There was a makeshift cubicle in the middle of the garden with a toilet and shower and a palm frond roof like one would expect on Gilligan’s Island.

Aryeh arrived home and proudly showed us around. He brought us toilet paper and some tea bags. He was a bit surprised to see us hiking the desert in January. "It's too cold now. Most hikers come during the spring and fall." 

We explained that we are former Canadians and can handle the cold. Or 'should' be able to; I wore my sleeping bag like a hooded vampire.

We asked Aryeh to join us for a glass of wine and we sat in his front garden as he smoked his pipe.

“Lechaim,” we clinked glasses and posed together for a photo which he printed out and pasted onto a blank page of an album. “Please write something, he said.”

He told us he has hosted some 4,500 hikers in the past nine years. We asked him about Ofir and he told us his son was tragically killed in a motorcycle accident at the age of 23. Aryeh decided to set up this tent in his son's memory.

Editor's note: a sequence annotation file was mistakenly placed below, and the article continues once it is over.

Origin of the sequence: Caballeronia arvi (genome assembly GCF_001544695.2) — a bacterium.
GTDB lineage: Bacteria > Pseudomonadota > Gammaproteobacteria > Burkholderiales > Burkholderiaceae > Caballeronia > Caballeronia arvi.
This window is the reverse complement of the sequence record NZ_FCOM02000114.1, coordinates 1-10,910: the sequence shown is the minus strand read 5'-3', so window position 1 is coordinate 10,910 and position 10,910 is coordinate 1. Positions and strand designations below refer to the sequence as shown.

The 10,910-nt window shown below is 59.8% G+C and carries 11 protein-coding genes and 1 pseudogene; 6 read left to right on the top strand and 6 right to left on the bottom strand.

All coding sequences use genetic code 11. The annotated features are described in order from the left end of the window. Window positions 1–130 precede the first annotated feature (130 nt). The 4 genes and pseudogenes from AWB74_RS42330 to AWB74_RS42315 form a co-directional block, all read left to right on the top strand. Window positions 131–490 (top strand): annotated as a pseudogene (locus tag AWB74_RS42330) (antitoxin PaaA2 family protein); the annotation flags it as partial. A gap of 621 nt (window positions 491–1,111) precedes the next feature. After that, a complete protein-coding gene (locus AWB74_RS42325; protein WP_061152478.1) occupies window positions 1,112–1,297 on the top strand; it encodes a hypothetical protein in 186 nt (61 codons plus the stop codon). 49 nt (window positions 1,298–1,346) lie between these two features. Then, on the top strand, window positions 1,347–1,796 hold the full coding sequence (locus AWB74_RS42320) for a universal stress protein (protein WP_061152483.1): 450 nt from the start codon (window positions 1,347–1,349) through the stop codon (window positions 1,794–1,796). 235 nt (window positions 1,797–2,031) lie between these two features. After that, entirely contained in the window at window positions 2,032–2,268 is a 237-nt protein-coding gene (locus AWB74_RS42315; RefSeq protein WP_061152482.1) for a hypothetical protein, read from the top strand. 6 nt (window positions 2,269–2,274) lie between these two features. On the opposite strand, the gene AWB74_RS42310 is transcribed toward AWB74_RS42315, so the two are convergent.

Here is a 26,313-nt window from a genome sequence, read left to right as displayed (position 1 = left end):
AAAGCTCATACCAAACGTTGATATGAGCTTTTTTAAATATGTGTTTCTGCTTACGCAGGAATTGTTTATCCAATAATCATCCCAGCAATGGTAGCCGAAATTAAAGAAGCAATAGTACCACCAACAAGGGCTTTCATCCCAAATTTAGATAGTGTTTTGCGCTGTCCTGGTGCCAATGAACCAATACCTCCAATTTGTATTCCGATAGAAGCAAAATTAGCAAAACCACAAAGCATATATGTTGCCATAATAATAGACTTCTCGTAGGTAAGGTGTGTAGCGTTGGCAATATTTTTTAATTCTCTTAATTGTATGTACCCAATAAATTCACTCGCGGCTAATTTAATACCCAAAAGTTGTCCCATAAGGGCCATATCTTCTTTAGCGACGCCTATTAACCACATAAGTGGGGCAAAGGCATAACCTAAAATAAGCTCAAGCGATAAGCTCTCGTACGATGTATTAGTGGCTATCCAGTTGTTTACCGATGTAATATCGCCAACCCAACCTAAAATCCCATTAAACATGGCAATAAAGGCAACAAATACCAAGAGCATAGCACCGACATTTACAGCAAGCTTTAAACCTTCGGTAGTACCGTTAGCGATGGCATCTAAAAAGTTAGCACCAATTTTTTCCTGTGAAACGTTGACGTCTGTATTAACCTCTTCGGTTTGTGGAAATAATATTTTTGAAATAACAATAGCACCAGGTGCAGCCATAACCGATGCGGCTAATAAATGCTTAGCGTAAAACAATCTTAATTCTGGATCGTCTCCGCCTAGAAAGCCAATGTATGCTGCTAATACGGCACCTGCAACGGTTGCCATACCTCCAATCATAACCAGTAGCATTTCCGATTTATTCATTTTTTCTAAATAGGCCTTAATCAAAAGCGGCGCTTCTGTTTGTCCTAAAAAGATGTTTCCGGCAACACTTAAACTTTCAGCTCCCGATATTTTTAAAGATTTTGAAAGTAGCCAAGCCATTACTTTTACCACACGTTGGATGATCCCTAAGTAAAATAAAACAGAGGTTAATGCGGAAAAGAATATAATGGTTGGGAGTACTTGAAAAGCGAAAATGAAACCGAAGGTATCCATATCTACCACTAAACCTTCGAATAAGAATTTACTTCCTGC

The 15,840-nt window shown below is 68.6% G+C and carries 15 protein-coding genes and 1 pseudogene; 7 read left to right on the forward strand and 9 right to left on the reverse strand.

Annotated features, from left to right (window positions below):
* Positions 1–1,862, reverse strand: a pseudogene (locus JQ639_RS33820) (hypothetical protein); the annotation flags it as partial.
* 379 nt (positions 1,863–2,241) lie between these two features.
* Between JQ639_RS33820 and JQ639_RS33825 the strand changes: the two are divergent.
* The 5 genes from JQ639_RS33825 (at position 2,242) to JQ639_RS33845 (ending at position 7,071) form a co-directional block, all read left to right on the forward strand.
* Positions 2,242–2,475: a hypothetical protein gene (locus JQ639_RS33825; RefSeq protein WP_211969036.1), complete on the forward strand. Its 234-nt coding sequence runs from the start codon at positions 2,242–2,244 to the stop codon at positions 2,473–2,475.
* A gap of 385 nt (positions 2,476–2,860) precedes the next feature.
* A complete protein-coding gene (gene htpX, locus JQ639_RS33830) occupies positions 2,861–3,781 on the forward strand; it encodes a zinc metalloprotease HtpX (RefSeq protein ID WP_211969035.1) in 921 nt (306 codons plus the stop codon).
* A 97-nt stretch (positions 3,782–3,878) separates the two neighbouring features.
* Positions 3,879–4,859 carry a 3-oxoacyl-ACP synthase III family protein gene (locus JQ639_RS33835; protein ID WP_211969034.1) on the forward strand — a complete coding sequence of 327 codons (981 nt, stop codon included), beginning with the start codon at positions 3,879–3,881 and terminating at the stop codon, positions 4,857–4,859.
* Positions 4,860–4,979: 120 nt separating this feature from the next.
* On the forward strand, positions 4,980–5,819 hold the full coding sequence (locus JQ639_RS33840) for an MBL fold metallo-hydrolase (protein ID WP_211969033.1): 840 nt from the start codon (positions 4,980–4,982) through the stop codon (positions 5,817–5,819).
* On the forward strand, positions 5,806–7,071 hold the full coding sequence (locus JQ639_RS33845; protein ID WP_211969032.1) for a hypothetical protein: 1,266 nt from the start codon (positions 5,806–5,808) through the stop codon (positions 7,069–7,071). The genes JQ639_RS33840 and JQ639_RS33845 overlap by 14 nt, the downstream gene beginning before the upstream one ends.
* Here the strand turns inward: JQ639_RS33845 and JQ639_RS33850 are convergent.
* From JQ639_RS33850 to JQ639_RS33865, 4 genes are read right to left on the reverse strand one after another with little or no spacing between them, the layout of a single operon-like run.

Aryeh has never hiked the Shvil Israel but wants to. In the meantime, he does so vicariously through his guests.

Not only does he host everyone for free, providing mattresses, hot water and a kind smile, he also picks up hikers in trouble and drives long distances to return items that hikers forget at his place. With a job, wife, kids and grandchildren, he has a very full life. Yet he has a full heart.

This is not unusual to find in Israel. In fact, when the National Geographic named the world’s epic trails in an article called Holy Grails of Trails, the Israel National Trail placed way up there. Not only is the trail magnificent by world hiking standards, “The biggest blessing here comes in the form of ‘trail angels’ along the INT who give a helping hand and often offer a place to stay free of charge to thru-hikers.”

This all began around 15 years again when the Society for the Protection of Nature in Israel (SPNI) registered the program and published a list of all of the angels.

The trail angels here open their homes to total strangers from all over the world. Some offer hikers hot food including Shabbat meals, laundry, wifi, and if they have advance notice, a birthday cake and bottle of wine. 

Hikers either sleep outside in a tent or inside on a couch or in a spare bedroom. Some angels will even pick up guests from the trail at day’s end and drop them off in morning. One trail angel explains, “I never say no.”

In a world where people have lost trust and where hospitality has been put aside due to a fast-paced life, it is comforting to know that angels exist and random acts of kindness abound. And in Israel, these acts are not so random; these are a way of life and are woven into the fabric that is Israel's magic.